Ian Begley of ESPNNewYork reported over the weekend that the New York Knicks and Iman Shumpert had not had any contact over this summer about a possible extension.
This issue arises because the NBA needed to answer a very important question: In a league with a soft cap, how do we handle players that were under contract last season but are not right now?
Players under contract are easy since they already have a number to plug into the salary table. The league needed a way to handle these types of free agents because any wrong tact would lead to certain teams taking advantage of those rules. Even with a pretty good system, this can still happen in situations where teams ask players to wait to sign to fulfill this same concept.
In the case of Iman Shumpert, this becomes an issue of a cap hold. Article VII, Section 4(d) of the Collective Bargaining Agreement specifies how “Free Agent Amounts” work. Mark Deeks of ShamSports does an excellent job working through all of the possibilities if you want to read more but I can give you my shorthand version of how to do it:
Question One: Was the player on a rookie scale contract last season? If so, the rules are different for them whether they finished out the contract (like Iman Shumpert at the end of the coming season if, as is expected, he and the Knicks do not agree on an extension) or had an option year or two declined (like Jimmer Fredette). I should also note that only first round picks can sign rookie scale contracts so players like Chandler Parsons immediately went to question two even though their first NBA deal was four years long like a rookie scale contract.
Question Two: If the player was not playing on a rookie scale contract, what kind of free agent are they? The CBA specifies different formulas for calculating cap holds for each class of free agent- non-Bird players have a hold at 120% of their salary from the last season, 130% for Earl Bird players, and full Bird free agents have a hold at 190% of their previous salary if they made less than the average salary (while not exactly on point, I use the Mid-Level Exception amount as a guideline) and 150% if they made more than that. Another important detail is that no player’s cap hold can be more than his maximum salary, so unless the cap absolutely explodes teams will not get any benefit from holding off on re-signing someone already on a max contract to another max contract. This will presumably affect the Cavs with LeBron James at some point.
Back to the rookie scale guys. If the teams decline either of the options (3rd season and 4th season of rookie scale contracts), the player’s cap hold, that player’s cap hold is simply what they would have been paid had the team not declined the option. Incidentally, in those cases the cap hold is also the player’s maximum salary with that team- a system put in place so franchises could not game the system by declining a young player’s contract and giving him an early big money extension.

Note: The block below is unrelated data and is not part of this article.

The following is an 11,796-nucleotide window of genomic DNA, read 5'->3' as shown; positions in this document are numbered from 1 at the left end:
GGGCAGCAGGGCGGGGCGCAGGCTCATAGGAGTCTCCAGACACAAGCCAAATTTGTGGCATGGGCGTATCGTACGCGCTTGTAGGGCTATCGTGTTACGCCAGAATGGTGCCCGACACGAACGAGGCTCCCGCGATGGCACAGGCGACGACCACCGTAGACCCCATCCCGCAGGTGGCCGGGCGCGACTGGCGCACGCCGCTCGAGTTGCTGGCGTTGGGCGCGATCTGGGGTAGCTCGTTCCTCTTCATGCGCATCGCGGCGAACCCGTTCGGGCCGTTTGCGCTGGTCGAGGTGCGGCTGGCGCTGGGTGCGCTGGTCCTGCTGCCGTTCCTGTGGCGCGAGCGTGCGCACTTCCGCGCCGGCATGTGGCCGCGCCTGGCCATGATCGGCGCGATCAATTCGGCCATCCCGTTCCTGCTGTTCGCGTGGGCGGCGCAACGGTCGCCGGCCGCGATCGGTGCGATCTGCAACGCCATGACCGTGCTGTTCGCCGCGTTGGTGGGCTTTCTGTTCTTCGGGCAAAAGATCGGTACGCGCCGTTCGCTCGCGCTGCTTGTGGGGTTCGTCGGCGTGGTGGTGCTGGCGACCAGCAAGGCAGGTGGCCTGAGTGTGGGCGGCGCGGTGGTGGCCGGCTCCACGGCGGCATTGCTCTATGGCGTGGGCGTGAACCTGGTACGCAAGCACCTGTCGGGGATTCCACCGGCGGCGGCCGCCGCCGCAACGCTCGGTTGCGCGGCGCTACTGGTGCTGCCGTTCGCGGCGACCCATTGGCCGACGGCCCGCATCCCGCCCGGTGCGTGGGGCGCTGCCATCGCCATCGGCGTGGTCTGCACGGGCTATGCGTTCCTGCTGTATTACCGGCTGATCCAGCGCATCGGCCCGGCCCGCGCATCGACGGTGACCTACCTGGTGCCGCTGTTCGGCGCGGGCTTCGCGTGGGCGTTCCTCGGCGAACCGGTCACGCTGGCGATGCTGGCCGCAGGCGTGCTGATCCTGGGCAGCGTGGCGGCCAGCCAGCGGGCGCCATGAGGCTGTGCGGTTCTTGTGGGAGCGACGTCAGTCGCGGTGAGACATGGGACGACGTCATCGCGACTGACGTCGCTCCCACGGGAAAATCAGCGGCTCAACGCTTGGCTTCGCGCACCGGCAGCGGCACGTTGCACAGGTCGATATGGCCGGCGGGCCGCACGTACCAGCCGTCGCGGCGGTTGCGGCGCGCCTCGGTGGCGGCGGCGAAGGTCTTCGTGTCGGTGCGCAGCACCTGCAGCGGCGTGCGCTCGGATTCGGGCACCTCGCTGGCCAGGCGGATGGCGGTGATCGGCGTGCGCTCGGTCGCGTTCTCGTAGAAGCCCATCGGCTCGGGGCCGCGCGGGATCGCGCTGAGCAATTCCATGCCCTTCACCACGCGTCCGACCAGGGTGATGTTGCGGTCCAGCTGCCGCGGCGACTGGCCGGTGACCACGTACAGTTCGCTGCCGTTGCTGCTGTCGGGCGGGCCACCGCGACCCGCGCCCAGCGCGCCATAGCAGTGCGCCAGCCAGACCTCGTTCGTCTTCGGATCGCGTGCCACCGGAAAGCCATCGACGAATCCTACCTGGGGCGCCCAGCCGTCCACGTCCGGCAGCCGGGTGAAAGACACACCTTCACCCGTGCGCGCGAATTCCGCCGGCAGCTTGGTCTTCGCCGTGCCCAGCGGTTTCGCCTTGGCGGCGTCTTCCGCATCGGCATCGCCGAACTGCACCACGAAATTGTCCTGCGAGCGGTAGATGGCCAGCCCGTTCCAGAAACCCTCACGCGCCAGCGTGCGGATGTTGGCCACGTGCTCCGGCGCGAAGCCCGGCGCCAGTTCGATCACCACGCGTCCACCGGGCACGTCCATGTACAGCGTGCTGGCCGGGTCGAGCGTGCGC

If we are dealing with players who are finishing out their four-year rookie scale deal, we again compare the salary from their final season on that contract to the average salary. While only the highest picks get above the average salary in their fourth year since rookie scale contracts are low, those few players have a cap hold at 200% (double) their fourth season salary. The vast majority of players in this situation have a cap hold at a whopping 250% of their fourth season salary.
Now, 250% looks like a big increase but remember that rookie contracts are mostly pretty inexpensive. Iman Shumpert provides an excellent example of this. In the final season of his rookie scale contract, Shumpert will make $2,616,975, substantially less than the average salary. Even a 250% bump puts his cap hold at a manageable $6,542,438.
That number takes the place of Shumpert’s salary on the books of the team that has him until he signs a new contract and his actual salary replaces the cap hold. In cases where a player has a meaningfully lower cap hold than their expected (or even agreed upon) salary, teams with cap space will try to have the player wait to sign their contract so they can use the space that will evaporate once the contract amount replaces the cap hold.
The Knicks appear to be working from an assumption that they will have cap space to play with next season. As such, any contract Iman Shumpert agrees to now that pays him more than $6,542,438 in the first year cuts into what New York can do next summer. Since Shumpert likely wants more than that amount for his first-year salary and the Knicks have the right to match any offer sheet he signs in 2015 if they make him a qualifying offer, holding off on signing him to an extension makes the most sense assuming they value that difference in cap space more than eliminating the risk that he signs a much larger contract next summer than he would agree to right now. Stephen Curry’s extension perfectly illustrates this risk- the Warriors would have been paying Curry substantially more if they had waited until after his wildly successful fourth season to set his price. The Knicks have plenty of incentive to wait for July 2015 to re-sign Shumpert but they also are taking some risk in doing so.